What do you do if you are wracked with guilt and lack the courage to confess to those you have hurt? If you're a celebrated writer, you can purge yourself by creating an autobiographical novel…just leave a little wiggle room to say it's fiction when confronted.
This is the essential conceit and conundrum behind "Atonement," the highbrow film version of the Ian McEwan novel, which holds to the same Masterpiece Theater pedigree.
Directed by Joe Wright from a Christopher Hampton adaptation, the story opens on an elegant British country estate in 1935, where the sound of typing is ever-present. Why? Because precocious 13-year-old Briony Tallis (Saoirse Ronan) is knocking out a play, which she is going to impose upon her visiting young cousins. Meanwhile, her beautiful older sister, Cecilia (Keira Knightly), is furiously flirting with Robbie Turner (James McAvory), the handsome son of one of the servants, Grace (Brenda Blethyn). Courtesy of Cecilia and Briony's father, Robbie is enrolled in Cambridge University and heading to medical school.
However, Briony also has eyes for the smooth servant son, becoming incensed when she sees Cecilia and Robbie cavorting at the fountain and in mid-coitus against the library book shelf. Also fueling the teen writer's imagination is a profane love note between them, which Briony reads while delivering it.
Convinced that Robbie is a "sex maniac," the 13-year-old points her finger at him, when her same-aged cousin is raped one night in the woods.
His life ruined, Robbie is arrested, but soon finds himself in France during World War II, opting for the Army over jail. Separated from his division, he winds up on the beach during the disastrous Dunkirk retreat.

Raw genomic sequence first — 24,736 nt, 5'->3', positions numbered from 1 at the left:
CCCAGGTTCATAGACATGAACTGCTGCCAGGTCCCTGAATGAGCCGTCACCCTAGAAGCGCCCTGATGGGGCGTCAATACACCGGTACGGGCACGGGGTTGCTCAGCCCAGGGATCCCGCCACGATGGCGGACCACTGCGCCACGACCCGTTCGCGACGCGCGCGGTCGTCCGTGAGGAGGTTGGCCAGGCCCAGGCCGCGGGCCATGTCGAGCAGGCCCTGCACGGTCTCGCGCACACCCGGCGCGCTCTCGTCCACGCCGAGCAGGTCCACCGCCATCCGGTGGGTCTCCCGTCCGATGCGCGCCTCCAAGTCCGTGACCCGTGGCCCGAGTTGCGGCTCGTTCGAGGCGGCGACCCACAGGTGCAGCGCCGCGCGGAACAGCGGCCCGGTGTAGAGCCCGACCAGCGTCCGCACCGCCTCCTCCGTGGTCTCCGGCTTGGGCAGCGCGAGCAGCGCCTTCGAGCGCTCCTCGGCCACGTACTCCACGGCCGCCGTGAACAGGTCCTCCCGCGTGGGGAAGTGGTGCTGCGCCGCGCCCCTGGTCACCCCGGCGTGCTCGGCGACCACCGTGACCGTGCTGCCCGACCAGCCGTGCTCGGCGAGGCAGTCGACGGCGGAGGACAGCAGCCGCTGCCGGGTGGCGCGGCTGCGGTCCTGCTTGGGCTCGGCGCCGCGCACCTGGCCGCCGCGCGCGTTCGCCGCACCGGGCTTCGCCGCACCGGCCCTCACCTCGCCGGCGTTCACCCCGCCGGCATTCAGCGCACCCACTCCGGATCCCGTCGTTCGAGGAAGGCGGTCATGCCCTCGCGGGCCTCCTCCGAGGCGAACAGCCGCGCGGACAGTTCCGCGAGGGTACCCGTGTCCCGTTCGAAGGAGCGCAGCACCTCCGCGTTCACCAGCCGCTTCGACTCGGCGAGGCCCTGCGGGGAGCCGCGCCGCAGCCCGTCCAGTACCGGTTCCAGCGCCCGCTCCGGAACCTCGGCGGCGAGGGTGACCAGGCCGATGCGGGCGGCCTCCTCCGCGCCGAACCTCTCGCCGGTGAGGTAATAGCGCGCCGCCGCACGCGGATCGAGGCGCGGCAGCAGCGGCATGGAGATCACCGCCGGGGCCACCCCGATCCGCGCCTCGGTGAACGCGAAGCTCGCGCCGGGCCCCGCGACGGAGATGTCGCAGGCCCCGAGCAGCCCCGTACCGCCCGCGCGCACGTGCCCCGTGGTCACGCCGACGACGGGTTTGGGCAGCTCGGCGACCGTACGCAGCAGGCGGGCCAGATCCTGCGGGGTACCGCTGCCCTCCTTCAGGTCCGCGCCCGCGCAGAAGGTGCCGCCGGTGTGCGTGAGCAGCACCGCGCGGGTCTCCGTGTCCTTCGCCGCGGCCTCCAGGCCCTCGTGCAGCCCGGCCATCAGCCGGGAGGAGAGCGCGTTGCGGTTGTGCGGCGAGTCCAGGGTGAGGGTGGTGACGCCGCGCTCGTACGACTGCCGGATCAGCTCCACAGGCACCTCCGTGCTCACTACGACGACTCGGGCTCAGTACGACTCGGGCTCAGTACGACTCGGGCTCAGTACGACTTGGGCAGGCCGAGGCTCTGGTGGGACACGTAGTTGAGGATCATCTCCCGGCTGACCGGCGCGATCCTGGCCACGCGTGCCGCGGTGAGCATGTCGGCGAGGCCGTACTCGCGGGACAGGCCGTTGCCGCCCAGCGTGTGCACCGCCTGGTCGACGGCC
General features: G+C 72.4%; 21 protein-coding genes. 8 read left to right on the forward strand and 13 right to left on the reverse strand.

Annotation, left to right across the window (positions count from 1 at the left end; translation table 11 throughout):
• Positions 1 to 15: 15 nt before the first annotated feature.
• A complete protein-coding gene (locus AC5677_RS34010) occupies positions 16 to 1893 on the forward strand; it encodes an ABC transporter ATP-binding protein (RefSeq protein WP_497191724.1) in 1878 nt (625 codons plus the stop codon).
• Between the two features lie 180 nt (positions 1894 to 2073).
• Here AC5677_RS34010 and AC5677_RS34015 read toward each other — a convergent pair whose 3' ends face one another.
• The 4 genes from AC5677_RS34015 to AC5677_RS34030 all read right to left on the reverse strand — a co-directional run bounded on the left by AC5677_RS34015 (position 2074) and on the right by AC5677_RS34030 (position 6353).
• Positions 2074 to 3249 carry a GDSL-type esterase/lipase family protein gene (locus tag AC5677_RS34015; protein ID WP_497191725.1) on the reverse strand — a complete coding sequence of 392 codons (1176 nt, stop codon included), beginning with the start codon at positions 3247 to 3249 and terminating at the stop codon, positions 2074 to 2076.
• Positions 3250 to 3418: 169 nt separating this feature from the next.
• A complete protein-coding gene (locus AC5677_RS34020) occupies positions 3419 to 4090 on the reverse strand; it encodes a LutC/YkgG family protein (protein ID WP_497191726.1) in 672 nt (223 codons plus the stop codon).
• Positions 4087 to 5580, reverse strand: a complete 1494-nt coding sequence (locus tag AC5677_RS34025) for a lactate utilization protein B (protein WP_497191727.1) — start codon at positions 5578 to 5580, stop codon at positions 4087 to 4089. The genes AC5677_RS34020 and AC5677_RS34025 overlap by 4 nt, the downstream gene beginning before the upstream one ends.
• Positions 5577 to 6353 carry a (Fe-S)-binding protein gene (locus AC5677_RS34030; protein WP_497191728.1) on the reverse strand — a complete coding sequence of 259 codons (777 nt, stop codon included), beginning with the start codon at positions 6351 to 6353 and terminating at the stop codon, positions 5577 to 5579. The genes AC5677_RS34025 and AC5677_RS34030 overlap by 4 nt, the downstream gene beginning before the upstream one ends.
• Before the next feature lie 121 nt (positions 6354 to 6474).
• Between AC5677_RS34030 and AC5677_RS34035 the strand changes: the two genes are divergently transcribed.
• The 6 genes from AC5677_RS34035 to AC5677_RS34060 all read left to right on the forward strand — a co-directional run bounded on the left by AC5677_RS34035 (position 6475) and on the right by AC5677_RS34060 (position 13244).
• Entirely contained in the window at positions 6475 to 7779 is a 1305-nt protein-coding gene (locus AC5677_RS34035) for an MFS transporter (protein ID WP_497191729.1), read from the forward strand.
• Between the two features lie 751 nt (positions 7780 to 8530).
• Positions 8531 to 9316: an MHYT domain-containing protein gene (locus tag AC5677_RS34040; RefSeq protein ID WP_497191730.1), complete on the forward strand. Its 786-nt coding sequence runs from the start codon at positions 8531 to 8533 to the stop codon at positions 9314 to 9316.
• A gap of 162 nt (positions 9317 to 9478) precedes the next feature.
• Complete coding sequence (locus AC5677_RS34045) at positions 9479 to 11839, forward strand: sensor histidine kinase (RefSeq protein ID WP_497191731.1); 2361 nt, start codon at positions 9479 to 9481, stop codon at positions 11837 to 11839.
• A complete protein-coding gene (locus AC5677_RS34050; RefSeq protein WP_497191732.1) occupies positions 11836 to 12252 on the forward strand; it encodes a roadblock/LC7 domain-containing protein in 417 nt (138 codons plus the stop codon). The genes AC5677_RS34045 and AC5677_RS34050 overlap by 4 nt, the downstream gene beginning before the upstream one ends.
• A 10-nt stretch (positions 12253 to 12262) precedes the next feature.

Cecilia and Briony are both serving as nurses, with the older sibling estranged from her family and still pining for Robbie, as the now-age-18 younger sister (Romola Garai) wrestles with her great guilt. After witnessing the agonies and atrocities of war, the girls and Robbie make amends in what seems to be a happy ending.
But not so fast. In a contemporary coda, elderly famed writer Briony (Vanessa Redgrave) reveals that what we have seen is the narrative of her last and final novel, which is autobiographical… up to a point. This is where the story's conceit/conundrum comes in. Audiences will either buy it or they won't. Apparently, the Golden Globe officials did, awarding "Atonement" seven nominations.
Majestically photographed by Seamus McGarvey, the film features sensitively superb acting, with Knightly and McAvoy making tragic romance in the best Hollywood tradition. The story jumps around in time, but Wright manages to keep confusion to a minimum. A tracking shot in the Dunkirk sequence, which would have awed Orson Welles, puts the film on an historical epic level.
"Atonement" is a complex movie about lies, youth, love, guilt and the nature of the novel, in terms of truthtelling. See it if you want a feast for your eyes and food for thought.